Interviews with dentists about their use of clinical terminology showed that they tend to avoid
certain words (such as healers10). We also noted mismatches in the semantics of
particular groups of words. For example, some dental practitioners avoid the words “devitalization” and “dead” to describe teeth because patients are sensitive to these terms. This led to issues related to the meaning of the words we collected. For example, is it better to say “devitalized tooth” or “devitalized pulp”; what about “painful decay”? Can we devitalize a “dead tooth”? Is it better to “remove the pulp” or “remove the nerve”? We did not analyze other esoteric concepts or dental methods, such as magic, dental decoding, psychodental analysis or dental energetics.

This study showed that it is possible to provide evidence of the efficacy and safety of a medicinal product1 simply with words. The strength of our method is that it can demonstrate socio-economic and medical risks on the basis of a knowledge representation of the elements of integrated communication. This may help to promote the implementation of pharmacovigilance policies and precautions for the use of traditional products.1,2,8

Although we have not clinically tested our communication method, we have assessed the socio-economic and health risks found in healer’s information sheets. In this part of the study we checked the consistency of the information provided, taking into account the traditional character of TM/CAM integration (the oral tradition, the local language and ethnicity). We addressed this issue in terms of the concept of quality which is itself a concept used in conventional medicine.1,49 The criteria and scoring of medical and biomedical information was based on the Health on the Net (HON) Code of Conduct,50,51 Netscoring,52 the Dublin Core53 and Cimino54 However, several difficulties in the use of these criteria were identified as, in practice, they tend to be oriented towards information found on the Internet and in hospital information systems. We therefore decided to assess the paper-based documents used by traditional healers (Table 2).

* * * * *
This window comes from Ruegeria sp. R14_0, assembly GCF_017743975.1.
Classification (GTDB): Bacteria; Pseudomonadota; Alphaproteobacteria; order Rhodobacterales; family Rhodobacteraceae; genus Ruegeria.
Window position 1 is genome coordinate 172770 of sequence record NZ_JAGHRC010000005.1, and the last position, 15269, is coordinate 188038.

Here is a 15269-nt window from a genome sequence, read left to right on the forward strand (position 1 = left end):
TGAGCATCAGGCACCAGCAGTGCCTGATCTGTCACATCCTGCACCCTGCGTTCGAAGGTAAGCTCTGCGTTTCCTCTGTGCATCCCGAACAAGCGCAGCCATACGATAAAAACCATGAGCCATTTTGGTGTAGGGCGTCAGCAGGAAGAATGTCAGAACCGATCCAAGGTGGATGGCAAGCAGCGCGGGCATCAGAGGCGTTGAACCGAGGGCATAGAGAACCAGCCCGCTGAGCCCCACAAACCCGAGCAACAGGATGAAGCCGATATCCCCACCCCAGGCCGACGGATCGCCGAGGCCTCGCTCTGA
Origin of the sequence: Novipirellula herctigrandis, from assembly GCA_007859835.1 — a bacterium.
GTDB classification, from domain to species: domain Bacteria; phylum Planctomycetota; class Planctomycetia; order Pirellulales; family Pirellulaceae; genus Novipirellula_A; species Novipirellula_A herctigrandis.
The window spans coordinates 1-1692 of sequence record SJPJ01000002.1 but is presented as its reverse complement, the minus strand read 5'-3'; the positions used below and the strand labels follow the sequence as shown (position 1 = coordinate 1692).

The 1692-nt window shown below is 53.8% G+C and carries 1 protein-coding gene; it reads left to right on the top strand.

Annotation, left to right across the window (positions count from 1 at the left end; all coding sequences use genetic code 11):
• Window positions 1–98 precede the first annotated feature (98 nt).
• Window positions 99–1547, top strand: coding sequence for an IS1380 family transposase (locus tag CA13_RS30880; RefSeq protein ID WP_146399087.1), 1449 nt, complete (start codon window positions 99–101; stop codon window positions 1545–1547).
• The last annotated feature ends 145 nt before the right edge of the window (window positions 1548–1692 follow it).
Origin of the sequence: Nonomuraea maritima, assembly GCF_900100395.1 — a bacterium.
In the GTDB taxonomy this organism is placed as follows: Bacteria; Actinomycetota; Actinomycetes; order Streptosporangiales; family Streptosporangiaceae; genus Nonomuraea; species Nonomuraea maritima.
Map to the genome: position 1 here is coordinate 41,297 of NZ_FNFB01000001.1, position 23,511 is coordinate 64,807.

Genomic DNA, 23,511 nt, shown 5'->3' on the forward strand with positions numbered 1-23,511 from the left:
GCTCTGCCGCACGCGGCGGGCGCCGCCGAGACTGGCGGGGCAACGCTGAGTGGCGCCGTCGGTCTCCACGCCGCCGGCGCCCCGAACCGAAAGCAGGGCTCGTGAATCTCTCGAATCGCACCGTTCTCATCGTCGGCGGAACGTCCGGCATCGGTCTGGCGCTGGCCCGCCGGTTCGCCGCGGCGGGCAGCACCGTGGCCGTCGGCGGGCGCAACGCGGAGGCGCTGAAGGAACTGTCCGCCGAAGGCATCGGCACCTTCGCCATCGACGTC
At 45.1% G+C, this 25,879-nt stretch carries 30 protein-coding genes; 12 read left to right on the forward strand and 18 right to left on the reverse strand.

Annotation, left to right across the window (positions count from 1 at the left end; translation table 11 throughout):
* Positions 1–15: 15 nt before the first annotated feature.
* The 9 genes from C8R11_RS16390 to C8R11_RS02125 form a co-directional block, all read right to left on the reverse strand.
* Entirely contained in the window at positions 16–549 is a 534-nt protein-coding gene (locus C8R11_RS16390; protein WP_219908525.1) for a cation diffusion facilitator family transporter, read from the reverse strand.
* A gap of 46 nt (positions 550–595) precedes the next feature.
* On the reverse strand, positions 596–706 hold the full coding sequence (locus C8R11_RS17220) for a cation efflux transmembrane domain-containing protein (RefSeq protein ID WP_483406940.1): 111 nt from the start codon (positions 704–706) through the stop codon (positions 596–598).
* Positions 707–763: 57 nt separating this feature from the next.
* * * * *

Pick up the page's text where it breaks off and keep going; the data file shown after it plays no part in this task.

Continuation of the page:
Finally, there are many challenges to be overcome if practitioners of the various CAM/TM therapies are to understand each other’s concepts. However, we did not compare the terminology and concepts of different forms of TM/CAM. Instead, we investigated commonalities, differences and invariants between East and West, and South and North in the use of terms derived from TM/CAM. Concepts and approaches from acupuncture, homeopathy55 and African traditional medicine do not correspond to one communication mechanism or a single spoken language, although similar issues apply to the labelling, marketing and communication of TM/CAM products.56 In the context of complementary and alternative medicine the goalposts are constantly moving. Its growing popularity has led to the emergence of new specialties and growing medical, social, economic and commercial competition.2,5,8 In this context, our study may facilitate further work into new systems for the marketing, communication and publicity surrounding TM/CAM in the next decade.

Referentials standards

Evaluation criteria

compliance of terminological resources of healers







non controlled


sometimes unknown data



rational and irrational

Financial disclosure



non controlled

Advertising policy

no warranty

James Cimino


released only for all health


Concept orientation


Concept permanence

evolution of concepts



Formal definitions

relate only to indexed candidate terms

Reject “not elsewhere classified”

relative.the « african french » is accepted